The U.S. Army demonstrated a breakthrough in soldier weapons targeting Thursday that features a tiny, weapon-mounted thermal sight designed to communicate wirelessly with the service’s latest Enhanced Night Vision Goggle.
By pressing a button on the side of an M4 carbine, soldiers can wirelessly transmit the Family of Weapon Sights-Individual’s sight reticle into the wide display screen of the helmet-mounted Enhanced Night Vision Goggle III and quickly fire at enemy targets.
“This is the first time that we have deliberately taken a weapon-mounted targeting sensor and integrated with a helmet-mounted mobility sensor to provide that rapid target acquisition capability,” said Dean Kissinger, electronics engineer for Soldier Maneuver Sensors at Fort Belvoir, Virginia.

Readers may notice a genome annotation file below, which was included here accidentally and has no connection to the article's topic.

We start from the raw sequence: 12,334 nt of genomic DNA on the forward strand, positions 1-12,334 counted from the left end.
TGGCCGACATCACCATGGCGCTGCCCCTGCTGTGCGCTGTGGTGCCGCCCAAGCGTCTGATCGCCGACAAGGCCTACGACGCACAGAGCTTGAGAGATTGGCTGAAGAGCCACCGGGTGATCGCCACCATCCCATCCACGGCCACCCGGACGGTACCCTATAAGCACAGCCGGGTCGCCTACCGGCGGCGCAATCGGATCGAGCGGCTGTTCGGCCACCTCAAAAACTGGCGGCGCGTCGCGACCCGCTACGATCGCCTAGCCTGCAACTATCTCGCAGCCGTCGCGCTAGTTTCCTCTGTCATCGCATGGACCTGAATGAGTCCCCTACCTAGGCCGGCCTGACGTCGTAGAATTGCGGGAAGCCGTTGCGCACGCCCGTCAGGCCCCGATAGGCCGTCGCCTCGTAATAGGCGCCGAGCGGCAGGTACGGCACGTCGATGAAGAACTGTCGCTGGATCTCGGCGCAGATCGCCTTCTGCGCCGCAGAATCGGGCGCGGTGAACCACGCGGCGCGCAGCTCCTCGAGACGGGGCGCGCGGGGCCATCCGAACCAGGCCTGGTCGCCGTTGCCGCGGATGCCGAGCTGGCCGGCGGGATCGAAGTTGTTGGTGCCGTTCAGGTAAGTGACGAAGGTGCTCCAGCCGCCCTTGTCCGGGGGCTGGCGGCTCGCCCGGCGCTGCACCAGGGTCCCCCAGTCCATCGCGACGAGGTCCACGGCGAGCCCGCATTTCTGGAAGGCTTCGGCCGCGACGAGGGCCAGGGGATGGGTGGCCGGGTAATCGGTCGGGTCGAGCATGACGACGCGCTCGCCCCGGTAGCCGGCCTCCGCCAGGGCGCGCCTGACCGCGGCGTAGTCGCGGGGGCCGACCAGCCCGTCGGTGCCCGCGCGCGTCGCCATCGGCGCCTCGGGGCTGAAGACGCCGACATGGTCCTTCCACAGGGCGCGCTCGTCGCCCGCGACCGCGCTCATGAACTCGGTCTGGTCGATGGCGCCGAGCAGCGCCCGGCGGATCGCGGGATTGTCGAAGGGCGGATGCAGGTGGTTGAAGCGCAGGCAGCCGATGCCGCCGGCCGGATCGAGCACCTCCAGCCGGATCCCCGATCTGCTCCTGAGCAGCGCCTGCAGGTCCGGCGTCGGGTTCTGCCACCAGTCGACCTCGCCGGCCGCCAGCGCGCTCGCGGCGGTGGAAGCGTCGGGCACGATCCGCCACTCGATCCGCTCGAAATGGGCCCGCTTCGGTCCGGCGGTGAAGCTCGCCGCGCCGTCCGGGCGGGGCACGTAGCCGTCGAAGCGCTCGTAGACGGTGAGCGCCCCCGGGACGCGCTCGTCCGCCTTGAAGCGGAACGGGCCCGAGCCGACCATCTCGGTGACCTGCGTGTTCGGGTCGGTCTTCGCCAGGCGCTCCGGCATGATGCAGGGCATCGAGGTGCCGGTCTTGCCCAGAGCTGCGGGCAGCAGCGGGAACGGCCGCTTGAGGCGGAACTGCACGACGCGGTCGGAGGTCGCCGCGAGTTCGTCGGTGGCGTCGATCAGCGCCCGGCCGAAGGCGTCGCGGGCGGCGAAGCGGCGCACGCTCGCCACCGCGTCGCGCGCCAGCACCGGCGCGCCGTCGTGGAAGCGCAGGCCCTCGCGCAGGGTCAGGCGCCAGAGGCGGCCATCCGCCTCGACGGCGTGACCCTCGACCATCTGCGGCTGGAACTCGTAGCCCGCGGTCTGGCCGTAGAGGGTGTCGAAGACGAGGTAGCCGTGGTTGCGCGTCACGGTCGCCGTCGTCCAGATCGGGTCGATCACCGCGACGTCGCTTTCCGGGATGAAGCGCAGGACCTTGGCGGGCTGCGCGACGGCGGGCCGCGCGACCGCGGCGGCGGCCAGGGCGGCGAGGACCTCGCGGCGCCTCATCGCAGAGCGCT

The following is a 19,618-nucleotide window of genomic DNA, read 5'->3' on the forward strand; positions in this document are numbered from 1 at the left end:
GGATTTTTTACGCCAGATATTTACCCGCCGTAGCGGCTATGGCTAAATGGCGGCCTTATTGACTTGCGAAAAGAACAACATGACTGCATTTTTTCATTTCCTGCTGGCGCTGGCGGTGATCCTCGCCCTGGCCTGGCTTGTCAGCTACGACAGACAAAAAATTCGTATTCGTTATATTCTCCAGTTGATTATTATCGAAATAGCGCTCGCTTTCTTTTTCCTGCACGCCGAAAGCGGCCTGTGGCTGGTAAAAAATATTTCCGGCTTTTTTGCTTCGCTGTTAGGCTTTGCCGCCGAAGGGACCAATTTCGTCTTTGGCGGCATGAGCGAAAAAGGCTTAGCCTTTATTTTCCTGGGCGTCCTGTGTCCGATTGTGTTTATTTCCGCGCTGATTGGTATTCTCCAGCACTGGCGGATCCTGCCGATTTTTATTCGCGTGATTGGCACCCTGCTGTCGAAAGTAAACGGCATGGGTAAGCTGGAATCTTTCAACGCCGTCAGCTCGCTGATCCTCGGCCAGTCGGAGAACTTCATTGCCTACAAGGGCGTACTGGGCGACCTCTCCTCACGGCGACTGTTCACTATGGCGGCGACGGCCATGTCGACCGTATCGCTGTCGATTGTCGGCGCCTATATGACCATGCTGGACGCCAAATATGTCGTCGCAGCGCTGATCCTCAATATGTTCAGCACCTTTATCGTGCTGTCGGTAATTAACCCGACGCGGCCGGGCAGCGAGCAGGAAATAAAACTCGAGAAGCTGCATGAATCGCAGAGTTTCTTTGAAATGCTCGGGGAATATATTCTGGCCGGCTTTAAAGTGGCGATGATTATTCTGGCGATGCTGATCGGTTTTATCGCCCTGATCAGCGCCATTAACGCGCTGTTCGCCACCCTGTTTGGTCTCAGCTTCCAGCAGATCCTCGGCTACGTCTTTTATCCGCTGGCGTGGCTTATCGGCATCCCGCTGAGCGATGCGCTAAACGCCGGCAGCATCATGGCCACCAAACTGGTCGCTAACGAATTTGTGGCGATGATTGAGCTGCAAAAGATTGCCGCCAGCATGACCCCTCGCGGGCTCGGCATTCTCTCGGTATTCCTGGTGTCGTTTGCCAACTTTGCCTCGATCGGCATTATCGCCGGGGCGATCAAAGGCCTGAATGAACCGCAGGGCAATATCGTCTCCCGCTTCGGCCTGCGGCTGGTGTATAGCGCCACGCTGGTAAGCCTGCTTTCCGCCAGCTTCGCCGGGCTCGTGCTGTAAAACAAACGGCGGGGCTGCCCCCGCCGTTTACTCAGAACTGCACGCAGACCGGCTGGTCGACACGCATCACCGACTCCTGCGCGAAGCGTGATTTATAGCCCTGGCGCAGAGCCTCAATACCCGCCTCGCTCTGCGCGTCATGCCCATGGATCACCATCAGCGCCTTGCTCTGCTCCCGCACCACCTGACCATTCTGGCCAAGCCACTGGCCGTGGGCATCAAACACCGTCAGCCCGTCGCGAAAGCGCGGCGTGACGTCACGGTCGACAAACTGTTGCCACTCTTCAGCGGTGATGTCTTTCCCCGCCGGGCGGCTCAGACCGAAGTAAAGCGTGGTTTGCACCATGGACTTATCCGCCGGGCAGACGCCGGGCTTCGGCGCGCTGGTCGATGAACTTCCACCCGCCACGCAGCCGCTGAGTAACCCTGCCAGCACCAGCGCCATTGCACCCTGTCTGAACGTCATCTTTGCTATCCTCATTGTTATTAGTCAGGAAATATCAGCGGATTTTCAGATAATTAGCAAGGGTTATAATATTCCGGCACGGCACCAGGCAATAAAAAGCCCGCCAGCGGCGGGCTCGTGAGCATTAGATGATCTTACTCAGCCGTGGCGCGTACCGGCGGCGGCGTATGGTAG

The Army first announced the effort in 2015. On Thursday, experts demonstrated a working low-rate initial production model at a special test-firing range, complete with a fog machine to obscure targets.
The weapon-mounted FWS-I “talks wirelessly to a smart battery pack that’s on a soldier’s helmet that then transmits a signal [to] the ENVG III, which now displays a reticle” the soldier can use to engage targets, said Master Sgt. Lashon Wilson, senior enlisted adviser for Soldier Maneuver Sensors.